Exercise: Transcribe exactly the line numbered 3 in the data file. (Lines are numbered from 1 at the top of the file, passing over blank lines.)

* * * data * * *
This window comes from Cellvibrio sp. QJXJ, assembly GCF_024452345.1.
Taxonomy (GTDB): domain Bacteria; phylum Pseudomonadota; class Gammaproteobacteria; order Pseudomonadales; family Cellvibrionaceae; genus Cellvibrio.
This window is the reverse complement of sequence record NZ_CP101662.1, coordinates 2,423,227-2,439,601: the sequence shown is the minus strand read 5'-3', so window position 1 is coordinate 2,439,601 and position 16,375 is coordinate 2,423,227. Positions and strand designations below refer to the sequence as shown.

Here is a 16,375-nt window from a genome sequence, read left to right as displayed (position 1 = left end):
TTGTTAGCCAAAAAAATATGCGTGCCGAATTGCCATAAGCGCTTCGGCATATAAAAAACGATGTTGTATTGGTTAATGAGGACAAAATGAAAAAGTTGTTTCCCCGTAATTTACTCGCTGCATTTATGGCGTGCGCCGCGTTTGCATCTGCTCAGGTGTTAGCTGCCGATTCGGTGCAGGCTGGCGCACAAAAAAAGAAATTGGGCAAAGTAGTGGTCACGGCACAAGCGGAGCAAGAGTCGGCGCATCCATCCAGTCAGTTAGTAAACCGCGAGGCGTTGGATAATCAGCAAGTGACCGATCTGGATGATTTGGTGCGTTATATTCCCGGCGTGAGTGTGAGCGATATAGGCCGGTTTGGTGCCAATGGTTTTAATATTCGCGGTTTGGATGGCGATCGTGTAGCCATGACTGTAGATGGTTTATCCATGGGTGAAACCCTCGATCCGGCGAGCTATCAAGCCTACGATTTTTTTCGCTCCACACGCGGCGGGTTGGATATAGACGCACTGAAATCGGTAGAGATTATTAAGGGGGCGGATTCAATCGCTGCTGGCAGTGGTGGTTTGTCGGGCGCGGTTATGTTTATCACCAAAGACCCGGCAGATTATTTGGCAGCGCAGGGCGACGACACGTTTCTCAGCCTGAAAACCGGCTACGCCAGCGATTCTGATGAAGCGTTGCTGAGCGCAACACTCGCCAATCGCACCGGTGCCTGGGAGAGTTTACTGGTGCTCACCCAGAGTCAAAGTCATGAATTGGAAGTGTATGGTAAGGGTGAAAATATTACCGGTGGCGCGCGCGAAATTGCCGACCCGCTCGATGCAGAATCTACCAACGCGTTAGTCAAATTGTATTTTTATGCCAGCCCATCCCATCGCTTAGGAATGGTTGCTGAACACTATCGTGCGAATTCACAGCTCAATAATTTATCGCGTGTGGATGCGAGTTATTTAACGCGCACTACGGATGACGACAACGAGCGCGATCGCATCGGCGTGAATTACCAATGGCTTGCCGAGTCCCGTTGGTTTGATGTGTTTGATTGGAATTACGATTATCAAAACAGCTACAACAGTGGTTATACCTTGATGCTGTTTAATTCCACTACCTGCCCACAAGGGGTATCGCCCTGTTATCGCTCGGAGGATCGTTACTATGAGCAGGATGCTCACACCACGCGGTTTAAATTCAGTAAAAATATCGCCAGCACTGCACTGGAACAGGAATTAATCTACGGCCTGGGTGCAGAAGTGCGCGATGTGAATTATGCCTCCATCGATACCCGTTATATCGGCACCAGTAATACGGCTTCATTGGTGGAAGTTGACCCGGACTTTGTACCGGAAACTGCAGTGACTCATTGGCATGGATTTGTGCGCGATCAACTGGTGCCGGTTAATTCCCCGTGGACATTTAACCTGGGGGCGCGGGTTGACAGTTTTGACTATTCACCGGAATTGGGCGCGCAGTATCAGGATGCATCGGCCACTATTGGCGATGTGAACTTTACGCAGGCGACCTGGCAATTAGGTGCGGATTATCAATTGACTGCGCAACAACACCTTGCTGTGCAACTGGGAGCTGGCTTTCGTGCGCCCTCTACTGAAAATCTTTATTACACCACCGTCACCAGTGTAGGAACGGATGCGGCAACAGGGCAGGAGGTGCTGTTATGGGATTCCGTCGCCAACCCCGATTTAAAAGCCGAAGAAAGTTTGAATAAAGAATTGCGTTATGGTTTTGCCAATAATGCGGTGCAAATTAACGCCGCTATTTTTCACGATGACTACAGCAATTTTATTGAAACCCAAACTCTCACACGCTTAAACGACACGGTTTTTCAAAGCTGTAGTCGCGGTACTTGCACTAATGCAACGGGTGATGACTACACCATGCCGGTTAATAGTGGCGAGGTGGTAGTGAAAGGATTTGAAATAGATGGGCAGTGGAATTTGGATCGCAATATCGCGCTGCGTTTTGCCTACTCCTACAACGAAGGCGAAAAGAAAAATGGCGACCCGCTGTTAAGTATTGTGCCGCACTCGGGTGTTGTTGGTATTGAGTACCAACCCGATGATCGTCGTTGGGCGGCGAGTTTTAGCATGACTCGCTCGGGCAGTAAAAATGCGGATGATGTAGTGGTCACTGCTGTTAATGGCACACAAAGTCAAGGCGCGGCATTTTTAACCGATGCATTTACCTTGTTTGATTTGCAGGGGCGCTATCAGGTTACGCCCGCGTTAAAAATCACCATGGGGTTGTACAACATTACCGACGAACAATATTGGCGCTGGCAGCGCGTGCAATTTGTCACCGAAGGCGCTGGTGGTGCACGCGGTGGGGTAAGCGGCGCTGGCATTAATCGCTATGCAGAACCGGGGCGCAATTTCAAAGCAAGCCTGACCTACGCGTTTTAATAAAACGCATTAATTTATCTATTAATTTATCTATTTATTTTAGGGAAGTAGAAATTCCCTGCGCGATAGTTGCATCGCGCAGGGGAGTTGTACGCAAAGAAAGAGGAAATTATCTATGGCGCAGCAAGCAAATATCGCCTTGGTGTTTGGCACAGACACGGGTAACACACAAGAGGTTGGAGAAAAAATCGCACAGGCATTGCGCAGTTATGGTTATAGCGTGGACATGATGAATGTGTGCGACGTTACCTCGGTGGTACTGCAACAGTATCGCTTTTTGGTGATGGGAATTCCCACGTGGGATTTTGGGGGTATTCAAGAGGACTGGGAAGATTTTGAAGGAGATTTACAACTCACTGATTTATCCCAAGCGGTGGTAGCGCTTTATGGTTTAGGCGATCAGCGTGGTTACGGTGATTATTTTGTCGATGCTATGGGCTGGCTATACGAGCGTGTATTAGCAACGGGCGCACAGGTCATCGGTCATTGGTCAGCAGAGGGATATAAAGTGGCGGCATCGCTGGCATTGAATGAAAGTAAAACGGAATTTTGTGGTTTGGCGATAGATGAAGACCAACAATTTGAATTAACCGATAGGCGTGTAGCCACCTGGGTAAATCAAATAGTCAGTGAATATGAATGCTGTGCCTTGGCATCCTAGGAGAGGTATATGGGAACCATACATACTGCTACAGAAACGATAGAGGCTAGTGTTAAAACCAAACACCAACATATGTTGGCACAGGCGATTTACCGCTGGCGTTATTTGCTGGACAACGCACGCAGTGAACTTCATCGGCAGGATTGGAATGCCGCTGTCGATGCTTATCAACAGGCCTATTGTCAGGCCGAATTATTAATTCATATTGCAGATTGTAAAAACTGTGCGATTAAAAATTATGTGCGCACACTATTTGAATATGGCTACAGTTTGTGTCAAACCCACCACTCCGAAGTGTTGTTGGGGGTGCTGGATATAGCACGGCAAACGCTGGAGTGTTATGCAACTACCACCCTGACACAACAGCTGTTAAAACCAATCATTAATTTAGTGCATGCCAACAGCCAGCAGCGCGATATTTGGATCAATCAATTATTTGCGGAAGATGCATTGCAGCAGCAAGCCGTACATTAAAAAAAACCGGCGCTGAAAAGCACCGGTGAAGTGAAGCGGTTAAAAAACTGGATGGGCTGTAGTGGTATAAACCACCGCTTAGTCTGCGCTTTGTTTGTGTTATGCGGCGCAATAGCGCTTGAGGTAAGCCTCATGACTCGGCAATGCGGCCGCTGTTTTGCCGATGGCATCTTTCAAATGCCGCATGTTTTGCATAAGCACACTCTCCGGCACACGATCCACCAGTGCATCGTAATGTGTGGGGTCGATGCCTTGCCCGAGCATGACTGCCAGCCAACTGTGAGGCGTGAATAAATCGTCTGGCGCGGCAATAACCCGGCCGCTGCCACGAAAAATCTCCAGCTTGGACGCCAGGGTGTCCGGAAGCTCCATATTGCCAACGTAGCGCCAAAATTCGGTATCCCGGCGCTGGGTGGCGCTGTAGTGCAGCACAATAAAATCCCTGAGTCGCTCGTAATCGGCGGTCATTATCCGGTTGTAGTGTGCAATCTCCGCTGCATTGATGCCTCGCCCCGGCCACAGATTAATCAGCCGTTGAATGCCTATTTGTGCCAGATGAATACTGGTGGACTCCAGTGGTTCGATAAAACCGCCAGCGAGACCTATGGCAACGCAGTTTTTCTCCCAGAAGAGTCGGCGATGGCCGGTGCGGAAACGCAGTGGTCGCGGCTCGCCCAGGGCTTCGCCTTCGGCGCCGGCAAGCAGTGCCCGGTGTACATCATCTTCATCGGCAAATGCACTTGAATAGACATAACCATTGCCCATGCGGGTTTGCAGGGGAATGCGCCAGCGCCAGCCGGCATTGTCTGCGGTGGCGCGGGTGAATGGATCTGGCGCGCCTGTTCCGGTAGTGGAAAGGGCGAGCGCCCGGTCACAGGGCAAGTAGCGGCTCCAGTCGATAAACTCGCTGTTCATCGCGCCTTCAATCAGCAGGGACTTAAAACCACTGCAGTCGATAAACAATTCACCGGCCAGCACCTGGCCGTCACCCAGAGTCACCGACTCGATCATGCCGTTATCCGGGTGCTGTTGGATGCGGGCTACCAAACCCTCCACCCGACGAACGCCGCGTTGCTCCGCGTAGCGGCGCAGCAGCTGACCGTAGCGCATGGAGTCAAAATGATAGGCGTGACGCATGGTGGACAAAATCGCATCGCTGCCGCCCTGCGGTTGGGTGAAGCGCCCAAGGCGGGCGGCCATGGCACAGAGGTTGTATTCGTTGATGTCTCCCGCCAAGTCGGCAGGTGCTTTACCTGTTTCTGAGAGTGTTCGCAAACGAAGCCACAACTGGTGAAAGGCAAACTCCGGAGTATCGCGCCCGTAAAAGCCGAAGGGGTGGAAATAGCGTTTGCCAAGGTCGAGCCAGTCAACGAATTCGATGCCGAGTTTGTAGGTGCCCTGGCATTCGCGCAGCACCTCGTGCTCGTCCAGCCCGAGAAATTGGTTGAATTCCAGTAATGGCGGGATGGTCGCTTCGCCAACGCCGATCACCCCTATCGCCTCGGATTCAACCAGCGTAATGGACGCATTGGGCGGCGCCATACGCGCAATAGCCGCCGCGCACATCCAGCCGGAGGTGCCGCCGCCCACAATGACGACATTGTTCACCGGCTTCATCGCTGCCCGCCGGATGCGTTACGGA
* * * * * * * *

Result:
This window is the reverse complement of sequence record NZ_CP101662.1, coordinates 2,423,227-2,439,601: the sequence shown is the minus strand read 5'-3', so window position 1 is coordinate 2,439,601 and position 16,375 is coordinate 2,423,227. Positions and strand designations below refer to the sequence as shown.